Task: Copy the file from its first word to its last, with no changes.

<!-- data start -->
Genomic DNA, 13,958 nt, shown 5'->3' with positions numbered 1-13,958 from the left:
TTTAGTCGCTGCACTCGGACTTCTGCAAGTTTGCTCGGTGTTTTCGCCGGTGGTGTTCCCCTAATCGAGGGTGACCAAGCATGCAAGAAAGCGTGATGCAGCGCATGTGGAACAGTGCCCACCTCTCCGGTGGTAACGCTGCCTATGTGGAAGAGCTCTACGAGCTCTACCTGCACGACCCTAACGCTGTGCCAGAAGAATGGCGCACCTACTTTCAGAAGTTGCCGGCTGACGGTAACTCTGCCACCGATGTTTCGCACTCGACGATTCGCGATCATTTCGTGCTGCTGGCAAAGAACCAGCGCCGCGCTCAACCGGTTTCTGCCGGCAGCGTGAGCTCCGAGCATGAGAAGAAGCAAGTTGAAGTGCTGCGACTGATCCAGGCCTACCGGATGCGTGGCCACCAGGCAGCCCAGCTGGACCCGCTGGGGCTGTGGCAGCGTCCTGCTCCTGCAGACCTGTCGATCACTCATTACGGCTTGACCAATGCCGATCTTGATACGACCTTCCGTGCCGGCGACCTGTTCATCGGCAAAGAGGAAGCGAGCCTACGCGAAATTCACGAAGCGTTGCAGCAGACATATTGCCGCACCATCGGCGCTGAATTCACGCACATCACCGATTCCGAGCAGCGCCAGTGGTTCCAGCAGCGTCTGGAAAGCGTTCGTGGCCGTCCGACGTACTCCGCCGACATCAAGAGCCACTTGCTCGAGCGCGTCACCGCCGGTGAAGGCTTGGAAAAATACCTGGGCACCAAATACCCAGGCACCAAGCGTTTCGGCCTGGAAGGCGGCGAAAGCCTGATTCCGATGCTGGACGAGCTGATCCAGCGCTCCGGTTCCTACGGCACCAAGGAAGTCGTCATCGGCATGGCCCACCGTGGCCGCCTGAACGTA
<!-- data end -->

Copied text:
Genomic DNA, 13,958 nt, shown 5'->3' with positions numbered 1-13,958 from the left:
TTTAGTCGCTGCACTCGGACTTCTGCAAGTTTGCTCGGTGTTTTCGCCGGTGGTGTTCCCCTAATCGAGGGTGACCAAGCATGCAAGAAAGCGTGATGCAGCGCATGTGGAACAGTGCCCACCTCTCCGGTGGTAACGCTGCCTATGTGGAAGAGCTCTACGAGCTCTACCTGCACGACCCTAACGCTGTGCCAGAAGAATGGCGCACCTACTTTCAGAAGTTGCCGGCTGACGGTAACTCTGCCACCGATGTTTCGCACTCGACGATTCGCGATCATTTCGTGCTGCTGGCAAAGAACCAGCGCCGCGCTCAACCGGTTTCTGCCGGCAGCGTGAGCTCCGAGCATGAGAAGAAGCAAGTTGAAGTGCTGCGACTGATCCAGGCCTACCGGATGCGTGGCCACCAGGCAGCCCAGCTGGACCCGCTGGGGCTGTGGCAGCGTCCTGCTCCTGCAGACCTGTCGATCACTCATTACGGCTTGACCAATGCCGATCTTGATACGACCTTCCGTGCCGGCGACCTGTTCATCGGCAAAGAGGAAGCGAGCCTACGCGAAATTCACGAAGCGTTGCAGCAGACATATTGCCGCACCATCGGCGCTGAATTCACGCACATCACCGATTCCGAGCAGCGCCAGTGGTTCCAGCAGCGTCTGGAAAGCGTTCGTGGCCGTCCGACGTACTCCGCCGACATCAAGAGCCACTTGCTCGAGCGCGTCACCGCCGGTGAAGGCTTGGAAAAATACCTGGGCACCAAATACCCAGGCACCAAGCGTTTCGGCCTGGAAGGCGGCGAAAGCCTGATTCCGATGCTGGACGAGCTGATCCAGCGCTCCGGTTCCTACGGCACCAAGGAAGTCGTCATCGGCATGGCCCACCGTGGCCGCCTGAACGTA